(Sch.: t. 30; a. 1 heavy 12-pdr. sb. how.)

The first Stonewall was a Southern pilot boat captured by Union screw gunboat Tahoma on, or sometime shortly before, 24 February 1863. She was placed in service as a tender to Tahoma pending legal proceedings against her at Key West. She was condemned there and formally purchased by the Navy from the Key West prize court on 24 July 1863. She operated between Tampa Bay and Charlotte Harbor, la., for over one and one-half years, serving as a tender for the various Union warships assigned in turn to Tampa Bay. The highlight of her career came on 24 January 1864 when she captured Southern sloop Josephine of Tampa bound for Havana with seven bales of cotton.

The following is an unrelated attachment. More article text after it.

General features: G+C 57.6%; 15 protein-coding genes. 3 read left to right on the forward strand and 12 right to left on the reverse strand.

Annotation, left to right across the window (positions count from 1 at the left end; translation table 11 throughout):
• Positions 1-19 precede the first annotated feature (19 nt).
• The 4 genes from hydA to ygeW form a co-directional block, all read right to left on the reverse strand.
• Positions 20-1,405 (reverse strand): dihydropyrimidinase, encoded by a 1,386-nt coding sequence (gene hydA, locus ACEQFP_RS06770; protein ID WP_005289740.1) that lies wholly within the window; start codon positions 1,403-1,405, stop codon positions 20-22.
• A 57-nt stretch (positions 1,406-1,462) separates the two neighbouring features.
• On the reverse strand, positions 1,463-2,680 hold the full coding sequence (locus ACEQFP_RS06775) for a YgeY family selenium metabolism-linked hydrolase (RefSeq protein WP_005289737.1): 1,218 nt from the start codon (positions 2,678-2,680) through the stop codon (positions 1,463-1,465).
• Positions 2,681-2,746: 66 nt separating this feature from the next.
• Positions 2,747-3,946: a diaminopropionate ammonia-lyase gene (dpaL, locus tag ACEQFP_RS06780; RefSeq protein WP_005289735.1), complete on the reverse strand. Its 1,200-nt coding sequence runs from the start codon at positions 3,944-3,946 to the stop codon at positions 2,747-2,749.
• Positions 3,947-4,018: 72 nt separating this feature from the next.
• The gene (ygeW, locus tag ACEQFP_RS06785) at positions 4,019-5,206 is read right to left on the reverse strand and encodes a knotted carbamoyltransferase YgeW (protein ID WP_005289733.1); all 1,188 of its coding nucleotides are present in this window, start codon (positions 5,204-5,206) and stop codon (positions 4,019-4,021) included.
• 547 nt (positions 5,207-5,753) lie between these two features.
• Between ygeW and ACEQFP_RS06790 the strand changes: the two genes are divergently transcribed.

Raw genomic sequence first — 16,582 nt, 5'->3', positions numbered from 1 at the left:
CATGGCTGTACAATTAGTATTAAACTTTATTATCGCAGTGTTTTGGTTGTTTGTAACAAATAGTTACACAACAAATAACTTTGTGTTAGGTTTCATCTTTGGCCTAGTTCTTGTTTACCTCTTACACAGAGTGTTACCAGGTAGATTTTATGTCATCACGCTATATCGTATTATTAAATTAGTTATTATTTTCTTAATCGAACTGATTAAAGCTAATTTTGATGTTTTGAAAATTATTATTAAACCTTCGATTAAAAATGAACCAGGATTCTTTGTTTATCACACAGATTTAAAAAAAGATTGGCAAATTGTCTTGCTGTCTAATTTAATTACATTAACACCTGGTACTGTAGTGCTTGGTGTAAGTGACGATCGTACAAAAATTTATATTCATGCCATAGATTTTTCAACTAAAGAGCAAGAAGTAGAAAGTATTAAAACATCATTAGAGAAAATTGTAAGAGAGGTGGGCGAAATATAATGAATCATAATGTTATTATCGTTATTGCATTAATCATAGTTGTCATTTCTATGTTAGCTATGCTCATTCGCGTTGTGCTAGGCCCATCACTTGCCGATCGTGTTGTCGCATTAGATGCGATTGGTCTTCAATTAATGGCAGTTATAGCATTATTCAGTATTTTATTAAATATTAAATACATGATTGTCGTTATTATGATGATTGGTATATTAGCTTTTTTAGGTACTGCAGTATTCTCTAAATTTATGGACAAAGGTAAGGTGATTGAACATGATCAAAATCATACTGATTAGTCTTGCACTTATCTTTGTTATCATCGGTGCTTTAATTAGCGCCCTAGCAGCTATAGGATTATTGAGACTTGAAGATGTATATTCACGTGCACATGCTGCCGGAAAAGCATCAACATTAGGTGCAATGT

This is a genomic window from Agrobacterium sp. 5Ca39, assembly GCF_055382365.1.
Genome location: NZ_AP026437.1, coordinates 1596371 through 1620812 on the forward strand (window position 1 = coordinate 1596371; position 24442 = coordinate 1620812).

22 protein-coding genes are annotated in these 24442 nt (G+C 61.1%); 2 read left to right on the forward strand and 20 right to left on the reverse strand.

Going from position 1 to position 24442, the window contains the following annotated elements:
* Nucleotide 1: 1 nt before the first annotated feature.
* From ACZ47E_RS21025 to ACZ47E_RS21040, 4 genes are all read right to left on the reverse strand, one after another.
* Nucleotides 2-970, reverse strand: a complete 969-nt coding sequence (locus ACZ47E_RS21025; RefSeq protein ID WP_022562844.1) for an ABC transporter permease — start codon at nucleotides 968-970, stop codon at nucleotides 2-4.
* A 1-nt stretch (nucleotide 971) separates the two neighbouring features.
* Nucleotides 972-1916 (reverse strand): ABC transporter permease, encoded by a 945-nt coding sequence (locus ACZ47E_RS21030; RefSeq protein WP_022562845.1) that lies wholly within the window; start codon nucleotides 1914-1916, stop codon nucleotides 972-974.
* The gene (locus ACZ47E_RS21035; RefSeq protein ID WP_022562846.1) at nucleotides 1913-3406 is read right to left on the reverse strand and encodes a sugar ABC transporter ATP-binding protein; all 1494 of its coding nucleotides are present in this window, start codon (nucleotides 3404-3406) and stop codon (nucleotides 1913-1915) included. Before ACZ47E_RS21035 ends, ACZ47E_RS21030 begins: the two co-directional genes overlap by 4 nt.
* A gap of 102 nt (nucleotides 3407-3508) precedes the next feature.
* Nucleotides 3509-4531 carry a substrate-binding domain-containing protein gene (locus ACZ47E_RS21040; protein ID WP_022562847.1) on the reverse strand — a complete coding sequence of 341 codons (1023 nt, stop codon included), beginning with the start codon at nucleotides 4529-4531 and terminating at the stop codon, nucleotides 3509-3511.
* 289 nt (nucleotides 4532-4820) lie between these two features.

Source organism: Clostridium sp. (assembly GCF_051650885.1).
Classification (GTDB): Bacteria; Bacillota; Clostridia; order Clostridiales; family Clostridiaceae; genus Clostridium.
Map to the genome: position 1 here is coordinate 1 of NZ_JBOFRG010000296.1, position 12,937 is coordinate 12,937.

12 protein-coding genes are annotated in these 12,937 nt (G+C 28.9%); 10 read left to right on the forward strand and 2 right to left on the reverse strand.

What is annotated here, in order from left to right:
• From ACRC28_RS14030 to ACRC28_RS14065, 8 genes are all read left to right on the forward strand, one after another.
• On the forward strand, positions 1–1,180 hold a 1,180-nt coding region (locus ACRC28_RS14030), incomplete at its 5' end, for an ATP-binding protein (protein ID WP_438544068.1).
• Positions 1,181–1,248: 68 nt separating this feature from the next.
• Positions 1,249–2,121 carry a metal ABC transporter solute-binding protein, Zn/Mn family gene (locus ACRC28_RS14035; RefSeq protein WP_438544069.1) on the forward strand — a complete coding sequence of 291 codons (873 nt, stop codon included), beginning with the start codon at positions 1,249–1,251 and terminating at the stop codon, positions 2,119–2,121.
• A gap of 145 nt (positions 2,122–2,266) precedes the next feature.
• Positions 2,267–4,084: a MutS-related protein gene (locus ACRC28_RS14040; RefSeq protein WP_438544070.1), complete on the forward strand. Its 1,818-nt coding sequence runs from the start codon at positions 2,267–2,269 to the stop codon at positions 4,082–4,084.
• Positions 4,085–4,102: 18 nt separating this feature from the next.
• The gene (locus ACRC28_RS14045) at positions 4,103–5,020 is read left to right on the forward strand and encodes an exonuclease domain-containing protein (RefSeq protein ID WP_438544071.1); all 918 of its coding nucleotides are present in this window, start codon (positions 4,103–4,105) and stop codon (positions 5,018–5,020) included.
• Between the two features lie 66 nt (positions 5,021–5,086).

In October 1864, Stonewall was transferred to blockade duty, still as a tender, between St. Marks and Cedar Keys, Fla., and she served in that area through the end of the Civil War. She was inactivated late in May 1865 and was sold at auction at Key West on 28 June 1865 to I. Silvery.